On Friday, August 5, a banquet and awards ceremony marked the end of the 2011 Washington Business Week (WBW) at Pacific Lutheran University. As in the past few years, Salal CU had several employees in attendance, participating in the camp as advisors and judges, and attending the final dinner to announce the two winners of the Salal Washington Business Week Healthcare Pathway $2,500 scholarships. Salal also provides funds for students of limited means to be able to attend the camp.
Washington Business Week is a unique opportunity for high school students to experience professional life. They choose a career path (business, healthcare, manufacturing or energy services), then spend a week exploring their field of choice and working with a group on a project to be presented at the final competition.
This year, Salal sent two Company Advisors (CAs) to work with students for the entire week of camp. CAs work closely with students, facilitating but not leading, guiding but not directing. It’s important for the students to take charge of their own experience: they must learn to work together, deal with conflicts, operate within a budget, and complete their project on time.
The business professionals who attended the camp as CAs also benefitted from the experience. Tammy Pagliaro, our Tukwila Branch Manager, participated in WBW as a CA. Tammy says of her experience, “I mentored eleven high school students. My role was to interact with the students, encourage creative and critical thinking and being involved in the activities. The students learned teamwork, leadership skills and stepping out of their comfort zones. Being a Company Advisor gave me the opportunity to share my business experiences and what I have learned over the years, and to grow, both professionally and personally.”
Gena Chriscaden, Salal Virtual Branch Manager, helped judge student presentations on the final day of WBW, and she had this to say: “It was amazing to hear these students talk about their clinic and how connected they were to each other, especially since they only spent a week together. There was passion about what they were doing and respect for each other. I would recommend everyone get involved in some way with WBW. These young adults are our future, and this organization helps them to better prepare themselves for the business world.”
At Salal, we believe that investing in the young people who are the future of healthcare is one of the best ways we can support the health of our community. The students who attend the WBW Healthcare Pathway are some of the best and brightest Washington State has to offer, and we’re thrilled to honor and encourage these young adults as they start on their career paths.
Our scholarship winners, Alan Yu and Kristina Chang, in their own words:
Where did your interest in healthcare as a career come from?
Alan: as a high school freshman, I knew I wanted to become a doctor through a combination of experiencing volunteer opportunities and health care seminars. Examples include spending a month of summer organizing patient charts, attending a healthcare workshop at UC Berkeley, and working as a student researcher at a UW prosthetics lab. Through these experiences, I was encouraged to prepare for the long and difficult path to medical school by studying hard, developing strong communication skills, and seeking opportunities to develop my understanding of the medical field.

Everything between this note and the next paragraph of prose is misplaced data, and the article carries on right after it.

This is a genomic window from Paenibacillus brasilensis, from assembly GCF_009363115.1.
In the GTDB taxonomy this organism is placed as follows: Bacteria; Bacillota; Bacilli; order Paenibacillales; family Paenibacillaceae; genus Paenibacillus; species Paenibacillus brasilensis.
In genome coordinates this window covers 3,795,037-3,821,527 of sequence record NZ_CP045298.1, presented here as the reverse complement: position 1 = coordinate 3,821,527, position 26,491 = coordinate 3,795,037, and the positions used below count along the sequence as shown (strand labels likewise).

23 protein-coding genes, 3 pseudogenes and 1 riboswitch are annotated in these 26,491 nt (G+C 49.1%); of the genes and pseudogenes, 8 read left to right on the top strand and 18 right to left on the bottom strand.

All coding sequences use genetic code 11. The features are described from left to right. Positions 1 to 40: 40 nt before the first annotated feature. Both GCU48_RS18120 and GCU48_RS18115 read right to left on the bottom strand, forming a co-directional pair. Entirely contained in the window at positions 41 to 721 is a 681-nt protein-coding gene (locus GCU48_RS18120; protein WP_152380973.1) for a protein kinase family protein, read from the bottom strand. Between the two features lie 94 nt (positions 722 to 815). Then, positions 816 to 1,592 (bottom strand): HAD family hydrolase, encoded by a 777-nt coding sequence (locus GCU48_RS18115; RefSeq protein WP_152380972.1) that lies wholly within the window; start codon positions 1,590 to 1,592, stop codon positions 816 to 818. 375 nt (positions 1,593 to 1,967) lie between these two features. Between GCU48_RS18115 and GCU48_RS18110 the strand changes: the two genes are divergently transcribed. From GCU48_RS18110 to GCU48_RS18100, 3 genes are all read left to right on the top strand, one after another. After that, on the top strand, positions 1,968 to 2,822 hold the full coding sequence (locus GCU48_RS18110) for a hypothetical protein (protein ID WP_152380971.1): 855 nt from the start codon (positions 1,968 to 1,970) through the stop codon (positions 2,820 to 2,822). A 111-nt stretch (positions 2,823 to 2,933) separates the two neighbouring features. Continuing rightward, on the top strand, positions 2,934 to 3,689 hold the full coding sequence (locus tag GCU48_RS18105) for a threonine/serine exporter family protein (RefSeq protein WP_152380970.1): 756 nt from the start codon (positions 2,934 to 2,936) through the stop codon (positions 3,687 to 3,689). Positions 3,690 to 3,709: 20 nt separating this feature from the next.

Kristina: I knew that I wanted a career rooted in helping people that also required me to interact very closely with people. Through my volunteer work at Covenant Shores Retirement Community and working for my parents, who are both in the healthcare field, I have a very strong respect for those in the industry.
Do you know what aspect of healthcare you’re interested in pursuing?
Alan: Currently, I am aspiring to study in medical school as a dermatologist or family physician, but I will continue to study hard in my degree to learn more about the medical field and possibly explore a bioengineering career as well.
Kristina: Hospital care—I definitely see myself working in a hospital environment.
Would you recommend Washington Business Week to others?
Alan: To simply say that I enjoyed WBW would not give justice to the brilliant yet humbling experiences that I had during this week….I have taken out of WBW that communication and trust will lead to success. At the start, the minor dysfunctions of the team led to thoughts that it was going to be a very long week. However, by accommodating and supporting one another through the good, the bad, and the downright awesome (best talent show ever), we became an adhesive and unstoppable team.
Kristina: I would absolutely recommend Washington Business Week. WBW is a wonderful growing experience—and the staff, volunteers, and interns are all so committed to making it so. WBW is particularly unique in its commitment to pushing students to step and think outside of the box.
What advice do you have for younger students?
Alan: My advice is to never give up….In a high school setting, it is easy to “settle” by losing motivation by the success of others. By prioritizing goals into manageable tasks, the student will find motivation to reach the next step while building a foundation of positive growth. At the same time, taking the initiative to seek new opportunities such as WBW will improve individual knowledge and help develop success in the long term. In the end, never lose motivation when the person nearby might have the higher GPA or SAT score, but choose to improve yourself constantly and success will come.
Kristina: It is important to step out of your comfort zone and even more important, to approach each of these experiences as learning opportunities. Attitude really is everything. We are defined by how we choose to meet the unknown.